The company behind the Lompoc Wind Energy Project has backed out of its plans and will be formally withdrawing from Santa Barbara County’s planning and development process.
Acciona Energy North America’s plan for 65 wind turbines, placed on the wind-swept ridges near Vandenberg Air Force Base, has been approved for a conditional use permit by the county. The company’s subsidiary, Pacific Renewable Energy Generation, was working on permits from the federal and state Departments of Fish and Wildlife before construction began.
PREG applied for the permit in 2006, and the project would have been the county’s first wind energy project, according to county planner Kevin Drude. The power, from turbines on grazing land, would have been sold to Pacific Gas & Electric.
“We are grateful to the landowners and county officials who have supported the development of this project,” Acciona marketing and communications manager Peter Gray said. “While the area has great potential for clean energy generation, the best decision for our business is to focus on the development of other U.S. and global projects in the company’s pipeline.”
Acciona plans to formally withdraw its plans and settle accounts with the county, and will be removing the meteorological towers placed to measure wind speed and direction, Drude said.
“It will probably be a rather easy transition, though difficult for me having spent all my time on the project. It was quite an interesting project and I was hoping it would move forward,” he said. “They do have the opportunity, if they want to, to transfer that permit over to somebody else if they’re interested, but we’ve not had anybody indicate that they’re interested.”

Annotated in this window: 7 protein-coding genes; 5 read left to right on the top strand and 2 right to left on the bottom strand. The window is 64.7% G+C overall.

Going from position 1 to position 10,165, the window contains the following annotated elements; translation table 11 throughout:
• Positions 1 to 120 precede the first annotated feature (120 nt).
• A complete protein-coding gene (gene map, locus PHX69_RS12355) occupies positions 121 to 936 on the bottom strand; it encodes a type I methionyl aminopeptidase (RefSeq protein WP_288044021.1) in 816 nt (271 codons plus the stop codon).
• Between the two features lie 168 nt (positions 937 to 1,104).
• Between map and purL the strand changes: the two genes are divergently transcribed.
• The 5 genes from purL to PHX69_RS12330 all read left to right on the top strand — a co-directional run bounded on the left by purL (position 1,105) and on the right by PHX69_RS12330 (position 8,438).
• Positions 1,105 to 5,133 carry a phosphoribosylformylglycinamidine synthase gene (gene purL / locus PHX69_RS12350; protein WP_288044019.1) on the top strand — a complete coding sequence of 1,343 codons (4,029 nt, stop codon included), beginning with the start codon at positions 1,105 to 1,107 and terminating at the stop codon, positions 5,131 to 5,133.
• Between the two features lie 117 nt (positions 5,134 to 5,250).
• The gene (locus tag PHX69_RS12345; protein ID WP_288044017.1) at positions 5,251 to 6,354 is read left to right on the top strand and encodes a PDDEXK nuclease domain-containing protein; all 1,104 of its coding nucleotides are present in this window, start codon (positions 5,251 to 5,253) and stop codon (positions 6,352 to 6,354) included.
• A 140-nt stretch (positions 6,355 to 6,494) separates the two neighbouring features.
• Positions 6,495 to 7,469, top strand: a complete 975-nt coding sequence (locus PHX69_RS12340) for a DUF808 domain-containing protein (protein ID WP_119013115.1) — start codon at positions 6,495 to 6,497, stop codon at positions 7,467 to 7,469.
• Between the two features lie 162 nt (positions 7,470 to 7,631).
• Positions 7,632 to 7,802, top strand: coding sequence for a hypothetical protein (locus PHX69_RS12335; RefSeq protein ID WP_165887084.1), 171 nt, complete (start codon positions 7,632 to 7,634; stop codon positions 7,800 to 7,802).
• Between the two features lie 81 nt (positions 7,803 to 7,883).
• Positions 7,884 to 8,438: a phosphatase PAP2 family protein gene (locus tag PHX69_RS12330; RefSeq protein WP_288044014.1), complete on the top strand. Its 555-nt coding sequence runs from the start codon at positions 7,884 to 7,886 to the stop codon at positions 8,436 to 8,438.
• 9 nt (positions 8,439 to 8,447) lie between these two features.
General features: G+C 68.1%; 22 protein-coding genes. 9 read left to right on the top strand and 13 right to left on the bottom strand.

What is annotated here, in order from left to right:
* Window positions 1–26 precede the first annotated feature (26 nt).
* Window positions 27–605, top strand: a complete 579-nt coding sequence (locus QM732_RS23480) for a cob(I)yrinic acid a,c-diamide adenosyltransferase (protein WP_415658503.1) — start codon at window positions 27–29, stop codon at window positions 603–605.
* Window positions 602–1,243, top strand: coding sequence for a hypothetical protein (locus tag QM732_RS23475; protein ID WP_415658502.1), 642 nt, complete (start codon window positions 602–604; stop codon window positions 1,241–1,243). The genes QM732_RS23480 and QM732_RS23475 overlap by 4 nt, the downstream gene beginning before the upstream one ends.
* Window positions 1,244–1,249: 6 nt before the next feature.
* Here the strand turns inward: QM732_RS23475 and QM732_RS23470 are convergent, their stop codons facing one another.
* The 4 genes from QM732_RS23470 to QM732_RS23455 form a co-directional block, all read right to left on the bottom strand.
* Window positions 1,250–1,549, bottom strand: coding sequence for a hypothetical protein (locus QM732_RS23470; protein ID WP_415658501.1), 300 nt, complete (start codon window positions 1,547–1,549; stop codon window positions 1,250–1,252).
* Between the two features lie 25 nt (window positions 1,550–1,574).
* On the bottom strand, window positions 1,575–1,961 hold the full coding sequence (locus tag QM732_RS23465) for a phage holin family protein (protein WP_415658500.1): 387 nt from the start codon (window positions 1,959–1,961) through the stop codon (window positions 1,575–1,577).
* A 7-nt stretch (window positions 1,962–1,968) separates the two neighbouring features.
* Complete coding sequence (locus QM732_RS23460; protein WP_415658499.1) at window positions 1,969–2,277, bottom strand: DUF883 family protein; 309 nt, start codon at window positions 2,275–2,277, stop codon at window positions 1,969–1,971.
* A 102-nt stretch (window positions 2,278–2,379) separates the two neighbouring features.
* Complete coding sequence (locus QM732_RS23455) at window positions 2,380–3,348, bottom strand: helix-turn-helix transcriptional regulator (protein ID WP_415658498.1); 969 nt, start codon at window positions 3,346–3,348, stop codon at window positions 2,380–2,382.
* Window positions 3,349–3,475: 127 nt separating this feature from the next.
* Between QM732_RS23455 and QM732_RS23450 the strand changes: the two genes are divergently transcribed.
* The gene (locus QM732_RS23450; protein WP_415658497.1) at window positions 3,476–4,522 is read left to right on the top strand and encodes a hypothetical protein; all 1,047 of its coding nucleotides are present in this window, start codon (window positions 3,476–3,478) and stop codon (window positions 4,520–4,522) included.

There are no other wind energy projects in the works, though the Planning and Development Department’s energy division is busy with a solar project in Cuyama Valley and its new duties of oversight for all onshore oil and gas projects and surface mines.
Drude believes the withdrawal is partly due to economics, since European renewable energy projects — Acciona is a Spanish company — aren’t getting the same government support they used to.
“The applicant has really been a great group to work with, very compliant and they dutifully pay invoices (for staff work) — it would have been a real pleasure,” he said.
The county will know more once the company files its official withdrawal forms. Word got out before Acciona notified the county, and Drude himself found out by news media inquiries to his office early this week.